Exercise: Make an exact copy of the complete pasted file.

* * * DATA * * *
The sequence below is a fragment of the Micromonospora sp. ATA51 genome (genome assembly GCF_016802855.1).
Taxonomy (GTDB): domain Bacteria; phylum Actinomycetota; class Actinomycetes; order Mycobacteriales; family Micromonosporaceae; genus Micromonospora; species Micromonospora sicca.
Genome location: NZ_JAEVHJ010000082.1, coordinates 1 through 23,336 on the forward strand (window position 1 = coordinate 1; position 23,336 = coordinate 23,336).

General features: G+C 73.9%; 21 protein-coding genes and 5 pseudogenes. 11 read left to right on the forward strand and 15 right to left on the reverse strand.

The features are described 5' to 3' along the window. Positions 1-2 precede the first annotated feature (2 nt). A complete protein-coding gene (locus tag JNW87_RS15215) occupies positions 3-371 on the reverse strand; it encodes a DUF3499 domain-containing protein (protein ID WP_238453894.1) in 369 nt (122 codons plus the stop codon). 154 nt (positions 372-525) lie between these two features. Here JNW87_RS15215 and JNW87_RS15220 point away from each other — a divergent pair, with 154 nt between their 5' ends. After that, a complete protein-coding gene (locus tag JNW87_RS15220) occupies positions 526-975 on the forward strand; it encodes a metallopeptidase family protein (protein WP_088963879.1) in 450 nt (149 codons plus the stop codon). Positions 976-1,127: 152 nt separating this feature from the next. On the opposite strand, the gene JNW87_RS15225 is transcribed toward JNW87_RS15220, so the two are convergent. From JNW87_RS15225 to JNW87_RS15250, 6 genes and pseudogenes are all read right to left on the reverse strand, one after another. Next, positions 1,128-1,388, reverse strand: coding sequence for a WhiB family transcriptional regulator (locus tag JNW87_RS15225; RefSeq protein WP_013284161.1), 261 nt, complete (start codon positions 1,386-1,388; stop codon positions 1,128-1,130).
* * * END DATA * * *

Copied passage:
The sequence below is a fragment of the Micromonospora sp. ATA51 genome (genome assembly GCF_016802855.1).
Taxonomy (GTDB): domain Bacteria; phylum Actinomycetota; class Actinomycetes; order Mycobacteriales; family Micromonosporaceae; genus Micromonospora; species Micromonospora sicca.
Genome location: NZ_JAEVHJ010000082.1, coordinates 1 through 23,336 on the forward strand (window position 1 = coordinate 1; position 23,336 = coordinate 23,336).

General features: G+C 73.9%; 21 protein-coding genes and 5 pseudogenes. 11 read left to right on the forward strand and 15 right to left on the reverse strand.

The features are described 5' to 3' along the window. Positions 1-2 precede the first annotated feature (2 nt). A complete protein-coding gene (locus tag JNW87_RS15215) occupies positions 3-371 on the reverse strand; it encodes a DUF3499 domain-containing protein (protein ID WP_238453894.1) in 369 nt (122 codons plus the stop codon). 154 nt (positions 372-525) lie between these two features. Here JNW87_RS15215 and JNW87_RS15220 point away from each other — a divergent pair, with 154 nt between their 5' ends. After that, a complete protein-coding gene (locus tag JNW87_RS15220) occupies positions 526-975 on the forward strand; it encodes a metallopeptidase family protein (protein WP_088963879.1) in 450 nt (149 codons plus the stop codon). Positions 976-1,127: 152 nt separating this feature from the next. On the opposite strand, the gene JNW87_RS15225 is transcribed toward JNW87_RS15220, so the two are convergent. From JNW87_RS15225 to JNW87_RS15250, 6 genes and pseudogenes are all read right to left on the reverse strand, one after another. Next, positions 1,128-1,388, reverse strand: coding sequence for a WhiB family transcriptional regulator (locus tag JNW87_RS15225; RefSeq protein WP_013284161.1), 261 nt, complete (start codon positions 1,386-1,388; stop codon positions 1,128-1,130).